Does anyone nip down to sole level, then just rasp to bevel? - The Horse Forum
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post #1 of 32 Old 02-03-2013, 04:39 PM Thread Starter
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Cool Does anyone nip down to sole level, then just rasp to bevel?

Pretty much covered it in the title, I feel. I'm about to start doing my own trims, got a hoof stand, hoof knife, nippers, rasp - thought I'd get people's opinions before I nipped away. I've studied hooves long enough, time to get in there. I'm not forgetting the bars and sole, I just don't have questions about them right now. Thanks horse people.
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post #2 of 32 Old 02-03-2013, 05:13 PM
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Hope this helps. Its better to leave them a little longer and then go shorter if you have to. This way if you make a mistake you can touch up with the rasp, rather than wait for them to grow out. I normally don't have to touch the sole.
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post #3 of 32 Old 02-03-2013, 05:21 PM Thread Starter
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Originally Posted by Spotted View Post
Bare Foot Horse
Hope this helps. Its better to leave them a little longer and then go shorter if you have to. This way if you make a mistake you can touch up with the rasp, rather than wait for them to grow out. I normally don't have to touch the sole.

So, you wouldn't, then? It just seems so much faster...
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post #4 of 32 Old 02-03-2013, 05:26 PM Thread Starter
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Originally Posted by KeroKero View Post
So, you wouldn't, then? It just seems so much faster...
Thinking about it here on my own, I supposed I'm assuming the sole is level/balanced. Is this often not the case?
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post #5 of 32 Old 02-03-2013, 05:27 PM
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Not being new at it I wouldn't. Leave yourself some room and take your time. Trim a little take a picture, go in the house look at it and then go from there. Unless your feeling confident, but I would rather take my time then have a lame horse in the end.
Just my thoughts.
Or you can do your trim and post pics. There are may people on here that can give advise. There is another thread posted right now check it out.
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post #6 of 32 Old 02-03-2013, 05:30 PM Thread Starter
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Originally Posted by Spotted View Post
Not being new at it I wouldn't. Leave yourself some room and take your time. Trim a little take a picture, go in the house look at it and then go from there. Unless your feeling confident, but I would rather take my time then have a lame horse in the end.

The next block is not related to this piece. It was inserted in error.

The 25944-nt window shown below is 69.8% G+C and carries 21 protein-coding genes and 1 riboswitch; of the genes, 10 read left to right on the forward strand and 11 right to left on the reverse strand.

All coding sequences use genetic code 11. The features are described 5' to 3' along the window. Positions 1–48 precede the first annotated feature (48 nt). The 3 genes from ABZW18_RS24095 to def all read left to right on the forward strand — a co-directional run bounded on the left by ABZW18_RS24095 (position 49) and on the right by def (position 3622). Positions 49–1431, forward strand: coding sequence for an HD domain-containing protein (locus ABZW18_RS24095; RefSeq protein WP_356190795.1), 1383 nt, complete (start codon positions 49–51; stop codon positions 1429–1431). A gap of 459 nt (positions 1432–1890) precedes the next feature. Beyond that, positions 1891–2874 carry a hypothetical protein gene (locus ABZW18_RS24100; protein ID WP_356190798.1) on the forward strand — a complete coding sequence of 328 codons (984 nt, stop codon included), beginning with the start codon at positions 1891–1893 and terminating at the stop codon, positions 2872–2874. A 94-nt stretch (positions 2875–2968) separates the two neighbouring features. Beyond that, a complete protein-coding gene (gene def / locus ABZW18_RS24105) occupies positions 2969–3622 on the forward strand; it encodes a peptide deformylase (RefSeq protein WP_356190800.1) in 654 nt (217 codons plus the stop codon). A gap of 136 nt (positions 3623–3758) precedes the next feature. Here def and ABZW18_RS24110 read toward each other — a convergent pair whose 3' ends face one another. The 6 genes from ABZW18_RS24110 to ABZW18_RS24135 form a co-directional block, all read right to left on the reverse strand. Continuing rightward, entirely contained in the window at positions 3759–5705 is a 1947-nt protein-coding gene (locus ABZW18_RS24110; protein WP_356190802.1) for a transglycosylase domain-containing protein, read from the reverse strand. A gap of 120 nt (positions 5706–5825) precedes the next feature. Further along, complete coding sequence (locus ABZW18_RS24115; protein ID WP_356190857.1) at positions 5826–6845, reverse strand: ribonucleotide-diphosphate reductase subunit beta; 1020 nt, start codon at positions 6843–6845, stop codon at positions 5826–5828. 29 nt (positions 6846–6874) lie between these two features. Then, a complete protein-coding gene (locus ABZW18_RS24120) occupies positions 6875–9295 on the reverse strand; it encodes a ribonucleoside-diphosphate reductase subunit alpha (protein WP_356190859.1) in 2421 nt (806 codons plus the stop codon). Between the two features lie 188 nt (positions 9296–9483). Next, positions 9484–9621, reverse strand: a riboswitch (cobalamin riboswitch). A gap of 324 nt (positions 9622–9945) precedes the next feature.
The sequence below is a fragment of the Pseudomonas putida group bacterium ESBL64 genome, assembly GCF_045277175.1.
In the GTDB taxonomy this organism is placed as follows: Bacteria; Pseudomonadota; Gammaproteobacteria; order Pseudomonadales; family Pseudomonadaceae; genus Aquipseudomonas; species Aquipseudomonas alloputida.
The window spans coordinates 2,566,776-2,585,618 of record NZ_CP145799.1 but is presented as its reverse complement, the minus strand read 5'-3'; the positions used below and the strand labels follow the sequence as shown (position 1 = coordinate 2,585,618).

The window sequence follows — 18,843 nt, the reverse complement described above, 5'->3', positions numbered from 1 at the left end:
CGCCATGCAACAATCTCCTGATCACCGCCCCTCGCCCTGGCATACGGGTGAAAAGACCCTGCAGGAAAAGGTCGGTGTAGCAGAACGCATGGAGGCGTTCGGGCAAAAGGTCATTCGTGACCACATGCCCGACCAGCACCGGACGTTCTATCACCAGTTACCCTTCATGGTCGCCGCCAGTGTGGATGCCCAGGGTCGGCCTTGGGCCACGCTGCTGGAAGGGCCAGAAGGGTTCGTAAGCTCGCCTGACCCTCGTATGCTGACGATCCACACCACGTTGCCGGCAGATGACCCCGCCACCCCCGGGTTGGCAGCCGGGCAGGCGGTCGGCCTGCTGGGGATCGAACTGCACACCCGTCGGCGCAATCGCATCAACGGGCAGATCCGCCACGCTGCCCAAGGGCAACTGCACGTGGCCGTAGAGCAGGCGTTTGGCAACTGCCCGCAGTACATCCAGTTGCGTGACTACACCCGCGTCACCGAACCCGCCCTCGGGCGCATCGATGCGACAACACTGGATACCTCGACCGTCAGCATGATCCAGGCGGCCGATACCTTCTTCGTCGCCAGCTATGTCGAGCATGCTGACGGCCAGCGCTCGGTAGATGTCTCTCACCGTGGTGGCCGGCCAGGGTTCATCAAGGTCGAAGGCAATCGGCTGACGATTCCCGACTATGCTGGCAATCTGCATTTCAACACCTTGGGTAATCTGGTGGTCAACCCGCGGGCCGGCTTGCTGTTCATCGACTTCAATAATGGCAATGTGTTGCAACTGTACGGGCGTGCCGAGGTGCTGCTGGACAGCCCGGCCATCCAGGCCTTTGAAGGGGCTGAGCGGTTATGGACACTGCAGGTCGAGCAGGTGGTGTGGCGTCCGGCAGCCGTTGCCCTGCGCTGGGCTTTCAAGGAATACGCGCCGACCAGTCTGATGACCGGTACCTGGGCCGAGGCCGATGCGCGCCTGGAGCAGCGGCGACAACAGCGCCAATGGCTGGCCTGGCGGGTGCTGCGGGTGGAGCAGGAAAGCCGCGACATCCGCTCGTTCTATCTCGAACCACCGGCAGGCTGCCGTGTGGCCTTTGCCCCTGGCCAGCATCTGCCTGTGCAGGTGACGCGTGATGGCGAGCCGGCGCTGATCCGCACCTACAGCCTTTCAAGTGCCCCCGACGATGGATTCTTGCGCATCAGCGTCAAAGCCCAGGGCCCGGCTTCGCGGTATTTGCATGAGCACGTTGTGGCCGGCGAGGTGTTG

Just my thoughts.
Or you can do your trim and post pics. There are may people on here that can give advise. There is another thread posted right now check it out.
That I will definitely do. I am feeling very confident, but now I'm wondering about the sole as my guidline..
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post #7 of 32 Old 02-03-2013, 05:34 PM
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Its easier to give advice if you showed before pic's. People on here can actually draw on your picture to show guidelines.. I really like loosie and a couple other people on here to get advice from. Maybe start there. Have your plan and see what others think, before you nip.
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post #8 of 32 Old 02-03-2013, 05:41 PM Thread Starter
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Quote:
Originally Posted by Spotted View Post
Its easier to give advice if you showed before pic's. People on here can actually draw on your picture to show guidelines.. I really like loosie and a couple other people on here to get advice from. Maybe start there. Have your plan and see what others think, before you nip.
But I'm not asking about my horses feet specifically for this question, I wanted to know if other people have done trims by nipping to sole level, then rasping the bevel - which makes sense in my head but I've never seen it done. But then when I thought about it, that means if the sole isn't level, the trim won't be. At the same time, since you don't want hoof wall touching the ground and creating that leverage anyway, you may as well nip and then bevel, and I suppose if the sole wasn't exactly balanced you could knife or rasp it down a tad... that makes sense...

So, what I'm saying in that wall of text above XD is that no matter what, you'd need to go by the sole and correct it if it were imbalanced, .. so why not nip to save time.
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post #9 of 32 Old 02-03-2013, 05:48 PM
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Ok .. yes I do trim level with the sole. And then bevel. They are not walking directly on the sole either.tI tend to leave just a tad longer on the heals 1/8 th of an inch.
I don't touch the soles, at the toes, maybe just a little around the frog just to clean it up a little if nessesary.
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post #10 of 32 Old 02-03-2013, 05:50 PM
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I'm not a pro, I just do my own horses. Hopefully someone else jumps in to help you as well.
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